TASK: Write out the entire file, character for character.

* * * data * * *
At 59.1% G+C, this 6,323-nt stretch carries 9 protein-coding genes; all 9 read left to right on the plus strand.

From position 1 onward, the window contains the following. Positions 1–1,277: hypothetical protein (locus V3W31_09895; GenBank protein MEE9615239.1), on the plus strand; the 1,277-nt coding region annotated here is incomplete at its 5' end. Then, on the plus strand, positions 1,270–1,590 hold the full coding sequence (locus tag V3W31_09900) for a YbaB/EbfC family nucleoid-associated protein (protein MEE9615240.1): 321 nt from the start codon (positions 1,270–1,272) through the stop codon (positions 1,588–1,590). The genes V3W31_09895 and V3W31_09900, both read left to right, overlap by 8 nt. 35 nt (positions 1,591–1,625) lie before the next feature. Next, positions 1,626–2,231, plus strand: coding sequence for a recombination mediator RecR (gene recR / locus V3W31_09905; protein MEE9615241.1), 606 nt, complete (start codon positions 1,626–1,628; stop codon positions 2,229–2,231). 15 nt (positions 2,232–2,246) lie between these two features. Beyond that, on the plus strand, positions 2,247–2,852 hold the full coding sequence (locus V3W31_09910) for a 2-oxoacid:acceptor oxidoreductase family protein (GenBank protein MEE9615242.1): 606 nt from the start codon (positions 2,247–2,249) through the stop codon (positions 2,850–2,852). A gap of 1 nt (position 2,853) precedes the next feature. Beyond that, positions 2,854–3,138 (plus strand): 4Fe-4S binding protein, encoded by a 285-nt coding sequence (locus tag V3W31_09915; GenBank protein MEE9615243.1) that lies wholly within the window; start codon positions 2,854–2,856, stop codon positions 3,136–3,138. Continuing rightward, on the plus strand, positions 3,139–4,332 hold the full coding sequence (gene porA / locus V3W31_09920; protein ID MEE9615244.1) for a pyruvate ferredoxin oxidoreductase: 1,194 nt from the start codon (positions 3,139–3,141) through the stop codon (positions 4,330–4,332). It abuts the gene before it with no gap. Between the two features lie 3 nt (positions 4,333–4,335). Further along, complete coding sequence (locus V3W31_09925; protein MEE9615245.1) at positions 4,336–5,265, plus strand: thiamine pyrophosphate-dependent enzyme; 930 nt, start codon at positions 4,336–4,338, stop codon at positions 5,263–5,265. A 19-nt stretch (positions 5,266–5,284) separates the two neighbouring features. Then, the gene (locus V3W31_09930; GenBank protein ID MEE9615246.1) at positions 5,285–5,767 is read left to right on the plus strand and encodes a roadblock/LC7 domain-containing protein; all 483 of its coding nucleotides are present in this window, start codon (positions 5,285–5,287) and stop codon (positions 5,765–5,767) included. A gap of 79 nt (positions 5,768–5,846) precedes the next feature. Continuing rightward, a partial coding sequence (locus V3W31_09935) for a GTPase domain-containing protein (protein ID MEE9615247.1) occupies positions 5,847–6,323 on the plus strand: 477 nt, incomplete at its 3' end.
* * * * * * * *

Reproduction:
At 59.1% G+C, this 6,323-nt stretch carries 9 protein-coding genes; all 9 read left to right on the plus strand.

From position 1 onward, the window contains the following. Positions 1–1,277: hypothetical protein (locus V3W31_09895; GenBank protein MEE9615239.1), on the plus strand; the 1,277-nt coding region annotated here is incomplete at its 5' end. Then, on the plus strand, positions 1,270–1,590 hold the full coding sequence (locus tag V3W31_09900) for a YbaB/EbfC family nucleoid-associated protein (protein MEE9615240.1): 321 nt from the start codon (positions 1,270–1,272) through the stop codon (positions 1,588–1,590). The genes V3W31_09895 and V3W31_09900, both read left to right, overlap by 8 nt. 35 nt (positions 1,591–1,625) lie before the next feature. Next, positions 1,626–2,231, plus strand: coding sequence for a recombination mediator RecR (gene recR / locus V3W31_09905; protein MEE9615241.1), 606 nt, complete (start codon positions 1,626–1,628; stop codon positions 2,229–2,231). 15 nt (positions 2,232–2,246) lie between these two features. Beyond that, on the plus strand, positions 2,247–2,852 hold the full coding sequence (locus V3W31_09910) for a 2-oxoacid:acceptor oxidoreductase family protein (GenBank protein MEE9615242.1): 606 nt from the start codon (positions 2,247–2,249) through the stop codon (positions 2,850–2,852). A gap of 1 nt (position 2,853) precedes the next feature. Beyond that, positions 2,854–3,138 (plus strand): 4Fe-4S binding protein, encoded by a 285-nt coding sequence (locus tag V3W31_09915; GenBank protein MEE9615243.1) that lies wholly within the window; start codon positions 2,854–2,856, stop codon positions 3,136–3,138. Continuing rightward, on the plus strand, positions 3,139–4,332 hold the full coding sequence (gene porA / locus V3W31_09920; protein ID MEE9615244.1) for a pyruvate ferredoxin oxidoreductase: 1,194 nt from the start codon (positions 3,139–3,141) through the stop codon (positions 4,330–4,332). It abuts the gene before it with no gap. Between the two features lie 3 nt (positions 4,333–4,335). Further along, complete coding sequence (locus V3W31_09925; protein MEE9615245.1) at positions 4,336–5,265, plus strand: thiamine pyrophosphate-dependent enzyme; 930 nt, start codon at positions 4,336–4,338, stop codon at positions 5,263–5,265. A 19-nt stretch (positions 5,266–5,284) separates the two neighbouring features. Then, the gene (locus V3W31_09930; GenBank protein ID MEE9615246.1) at positions 5,285–5,767 is read left to right on the plus strand and encodes a roadblock/LC7 domain-containing protein; all 483 of its coding nucleotides are present in this window, start codon (positions 5,285–5,287) and stop codon (positions 5,765–5,767) included. A gap of 79 nt (positions 5,768–5,846) precedes the next feature. Continuing rightward, a partial coding sequence (locus V3W31_09935) for a GTPase domain-containing protein (protein ID MEE9615247.1) occupies positions 5,847–6,323 on the plus strand: 477 nt, incomplete at its 3' end.